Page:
New digital currency traders in Thailand will be required to physically present themselves when they open new accounts on exchanges. This is after the country’s regulators revealed a new stringent KYC process that is seeking to stamp out money laundering, scams and other illegal activities from the industry. The new regulations kick in starting September.
Currently, Thai exchanges conduct the onboarding process entirely online—from the application, to the ID submission, verification and account opening. However, according to a report by the Bangkok Post this all changes in three months’ time. The Thai Anti-Money Laundering Office (AMLO) has mandated all exchanges to use the dip-chip machine for identity verification. This machine scans a chip embedded on the Thai national identity card, requiring the customer to be physically present.
According to the paper, digital currency trading in the Southeast Asian nation has skyrocketed this year. As of April 26, there were close to 700,000 digital currency accounts in Thailand, up four-fold from 160,000 at the end of 2020. This growth in user numbers and trading volumes has concerned the regulators.
The local exchanges haven’t been the most welcoming of the new KYC measures. Some said that complicating the process could push away new clients and stifle growth. There’s also concern that the new measures would lock out non-Thai traders from accessing the local exchanges.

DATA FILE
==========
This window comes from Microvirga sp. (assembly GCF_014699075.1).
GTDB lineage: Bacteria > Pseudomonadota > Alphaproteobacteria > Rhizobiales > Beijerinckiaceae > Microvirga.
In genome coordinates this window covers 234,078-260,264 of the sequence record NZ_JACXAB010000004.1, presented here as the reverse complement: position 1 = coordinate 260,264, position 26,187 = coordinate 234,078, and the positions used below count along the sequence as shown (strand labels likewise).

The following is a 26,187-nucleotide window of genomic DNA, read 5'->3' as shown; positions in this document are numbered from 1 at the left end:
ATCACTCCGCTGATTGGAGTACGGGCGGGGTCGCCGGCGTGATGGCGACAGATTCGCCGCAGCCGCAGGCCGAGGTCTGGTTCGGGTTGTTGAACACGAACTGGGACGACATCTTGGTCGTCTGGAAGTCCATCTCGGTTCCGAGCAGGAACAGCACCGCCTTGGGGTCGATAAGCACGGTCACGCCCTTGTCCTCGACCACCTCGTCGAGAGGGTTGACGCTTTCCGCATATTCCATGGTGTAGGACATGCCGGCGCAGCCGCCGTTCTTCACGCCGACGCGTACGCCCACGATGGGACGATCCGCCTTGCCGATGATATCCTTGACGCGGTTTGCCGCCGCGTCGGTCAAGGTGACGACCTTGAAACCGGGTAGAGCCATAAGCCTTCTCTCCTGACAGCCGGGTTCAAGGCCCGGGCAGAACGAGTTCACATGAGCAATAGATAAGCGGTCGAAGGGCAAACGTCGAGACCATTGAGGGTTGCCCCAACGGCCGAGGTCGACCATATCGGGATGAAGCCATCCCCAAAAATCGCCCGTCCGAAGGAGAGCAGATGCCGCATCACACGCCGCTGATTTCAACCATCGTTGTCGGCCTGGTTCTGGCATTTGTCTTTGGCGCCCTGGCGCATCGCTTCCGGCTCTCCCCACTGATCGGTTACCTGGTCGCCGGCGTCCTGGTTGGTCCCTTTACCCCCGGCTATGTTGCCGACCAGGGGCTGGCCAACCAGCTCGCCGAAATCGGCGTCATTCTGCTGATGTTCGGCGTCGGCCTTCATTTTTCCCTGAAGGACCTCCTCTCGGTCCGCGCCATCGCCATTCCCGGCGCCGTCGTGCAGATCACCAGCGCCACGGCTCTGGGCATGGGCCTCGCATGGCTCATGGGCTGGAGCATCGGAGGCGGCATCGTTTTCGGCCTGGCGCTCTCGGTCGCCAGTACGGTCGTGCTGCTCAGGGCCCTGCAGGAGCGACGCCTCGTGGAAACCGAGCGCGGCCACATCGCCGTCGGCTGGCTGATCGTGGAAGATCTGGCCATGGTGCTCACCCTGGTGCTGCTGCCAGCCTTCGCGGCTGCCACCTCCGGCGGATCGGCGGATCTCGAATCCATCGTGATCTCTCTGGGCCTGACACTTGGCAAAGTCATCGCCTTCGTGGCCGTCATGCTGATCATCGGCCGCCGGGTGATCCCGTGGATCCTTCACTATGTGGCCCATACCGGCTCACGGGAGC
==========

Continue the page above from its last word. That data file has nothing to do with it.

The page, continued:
Poramin Insom, co-founder of local exchange Satang Corporation, told the paper:
“Most digital asset exchanges are still busy preparing their systems to accommodate the growing number of clients as new account applications continue to flow in. However, this growth may be curbed if the application process becomes more complicated.”
Thai exchanges and wallet providers will gather at an upcoming forum to discuss the issue and collectively come up with recommendations on the best way forward, he revealed. The forum is organized by the Thailand Digital Asset Operators Trade Association, a self-regulating local organization.
Aside from digital currency exchanges, Thai residents who purchase gold worth 100,000 baht ($3,120) must show ID cards. However, unlike the exchanges, gold shops in Thailand have been requiring their users to show their ID physically for five years now.
The new KYC rules are just the latest government policy targeting the digital currency industry. As CoinGeek reported two months ago, the Thai government proposed that digital currency traders should prove their income before being allowed to trade. This move is reportedly meant to cushion amateur traders against huge losses by ensuring they trade within their means.